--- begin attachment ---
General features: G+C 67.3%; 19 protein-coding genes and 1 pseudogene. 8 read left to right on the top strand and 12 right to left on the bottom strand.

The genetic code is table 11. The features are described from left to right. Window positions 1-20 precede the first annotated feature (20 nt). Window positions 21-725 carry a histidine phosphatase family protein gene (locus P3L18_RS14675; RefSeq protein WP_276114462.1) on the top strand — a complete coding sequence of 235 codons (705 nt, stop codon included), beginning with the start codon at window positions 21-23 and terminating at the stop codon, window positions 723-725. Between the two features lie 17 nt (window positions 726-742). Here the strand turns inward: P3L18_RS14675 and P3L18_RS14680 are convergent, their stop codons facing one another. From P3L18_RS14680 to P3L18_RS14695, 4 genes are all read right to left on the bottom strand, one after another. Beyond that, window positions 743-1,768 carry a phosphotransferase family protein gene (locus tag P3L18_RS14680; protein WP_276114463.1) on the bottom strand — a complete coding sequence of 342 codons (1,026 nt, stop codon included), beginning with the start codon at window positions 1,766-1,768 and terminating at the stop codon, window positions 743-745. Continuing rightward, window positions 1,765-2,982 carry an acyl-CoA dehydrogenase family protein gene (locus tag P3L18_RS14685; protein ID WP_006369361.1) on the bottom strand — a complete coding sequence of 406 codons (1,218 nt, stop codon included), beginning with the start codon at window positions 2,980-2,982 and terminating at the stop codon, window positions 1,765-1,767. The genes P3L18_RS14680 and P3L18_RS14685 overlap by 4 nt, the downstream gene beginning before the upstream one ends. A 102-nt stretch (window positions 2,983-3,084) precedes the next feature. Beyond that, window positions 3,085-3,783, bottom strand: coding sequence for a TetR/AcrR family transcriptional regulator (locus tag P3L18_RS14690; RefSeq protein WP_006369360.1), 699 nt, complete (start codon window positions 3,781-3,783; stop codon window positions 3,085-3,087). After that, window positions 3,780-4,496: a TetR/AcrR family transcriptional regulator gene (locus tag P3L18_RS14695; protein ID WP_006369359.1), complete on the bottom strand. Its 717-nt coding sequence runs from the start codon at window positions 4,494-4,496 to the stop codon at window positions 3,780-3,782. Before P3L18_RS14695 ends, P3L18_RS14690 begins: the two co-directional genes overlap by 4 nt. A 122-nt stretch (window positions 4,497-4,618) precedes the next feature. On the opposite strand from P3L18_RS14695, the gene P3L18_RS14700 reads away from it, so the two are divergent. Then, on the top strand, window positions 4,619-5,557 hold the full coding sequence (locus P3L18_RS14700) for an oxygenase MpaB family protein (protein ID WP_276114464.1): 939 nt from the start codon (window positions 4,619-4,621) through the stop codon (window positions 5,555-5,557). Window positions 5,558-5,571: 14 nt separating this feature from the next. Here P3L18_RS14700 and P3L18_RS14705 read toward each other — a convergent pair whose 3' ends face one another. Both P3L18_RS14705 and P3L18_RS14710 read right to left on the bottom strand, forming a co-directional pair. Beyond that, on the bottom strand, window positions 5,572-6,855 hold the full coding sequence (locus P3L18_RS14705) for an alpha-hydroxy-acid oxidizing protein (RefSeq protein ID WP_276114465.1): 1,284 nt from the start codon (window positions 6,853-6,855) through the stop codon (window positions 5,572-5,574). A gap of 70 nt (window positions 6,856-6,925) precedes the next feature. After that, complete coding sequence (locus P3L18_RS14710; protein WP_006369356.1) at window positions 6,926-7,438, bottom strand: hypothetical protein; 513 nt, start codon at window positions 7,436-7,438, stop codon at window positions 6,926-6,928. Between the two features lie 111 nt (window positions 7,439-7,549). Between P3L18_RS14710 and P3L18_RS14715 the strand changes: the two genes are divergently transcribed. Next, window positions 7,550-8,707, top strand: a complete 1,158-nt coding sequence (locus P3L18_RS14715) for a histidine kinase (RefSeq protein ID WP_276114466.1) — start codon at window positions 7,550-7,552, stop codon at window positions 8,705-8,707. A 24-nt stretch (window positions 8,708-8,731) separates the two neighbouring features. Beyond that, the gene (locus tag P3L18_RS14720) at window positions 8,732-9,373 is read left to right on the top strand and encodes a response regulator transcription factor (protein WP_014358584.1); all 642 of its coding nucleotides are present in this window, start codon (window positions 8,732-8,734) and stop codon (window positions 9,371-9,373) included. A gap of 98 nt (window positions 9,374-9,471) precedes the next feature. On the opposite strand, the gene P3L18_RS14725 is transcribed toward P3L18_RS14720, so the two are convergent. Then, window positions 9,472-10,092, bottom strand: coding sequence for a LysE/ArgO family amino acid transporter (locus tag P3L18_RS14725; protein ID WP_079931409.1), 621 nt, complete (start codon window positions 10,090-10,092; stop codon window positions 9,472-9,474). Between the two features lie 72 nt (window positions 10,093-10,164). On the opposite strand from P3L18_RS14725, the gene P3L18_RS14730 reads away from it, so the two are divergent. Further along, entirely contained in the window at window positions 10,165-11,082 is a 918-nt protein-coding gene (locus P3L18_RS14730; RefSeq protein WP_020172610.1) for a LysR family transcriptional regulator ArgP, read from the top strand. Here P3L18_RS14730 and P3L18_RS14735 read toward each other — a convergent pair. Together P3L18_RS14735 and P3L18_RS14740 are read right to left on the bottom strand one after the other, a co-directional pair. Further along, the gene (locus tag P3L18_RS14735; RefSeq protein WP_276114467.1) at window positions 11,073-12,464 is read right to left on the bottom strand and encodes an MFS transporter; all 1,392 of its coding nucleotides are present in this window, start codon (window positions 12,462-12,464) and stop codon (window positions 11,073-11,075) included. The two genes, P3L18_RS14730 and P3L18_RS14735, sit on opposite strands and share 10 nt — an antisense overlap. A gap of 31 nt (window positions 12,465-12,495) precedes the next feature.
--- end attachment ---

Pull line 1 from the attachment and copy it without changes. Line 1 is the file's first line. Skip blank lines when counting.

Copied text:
General features: G+C 67.3%; 19 protein-coding genes and 1 pseudogene. 8 read left to right on the top strand and 12 right to left on the bottom strand.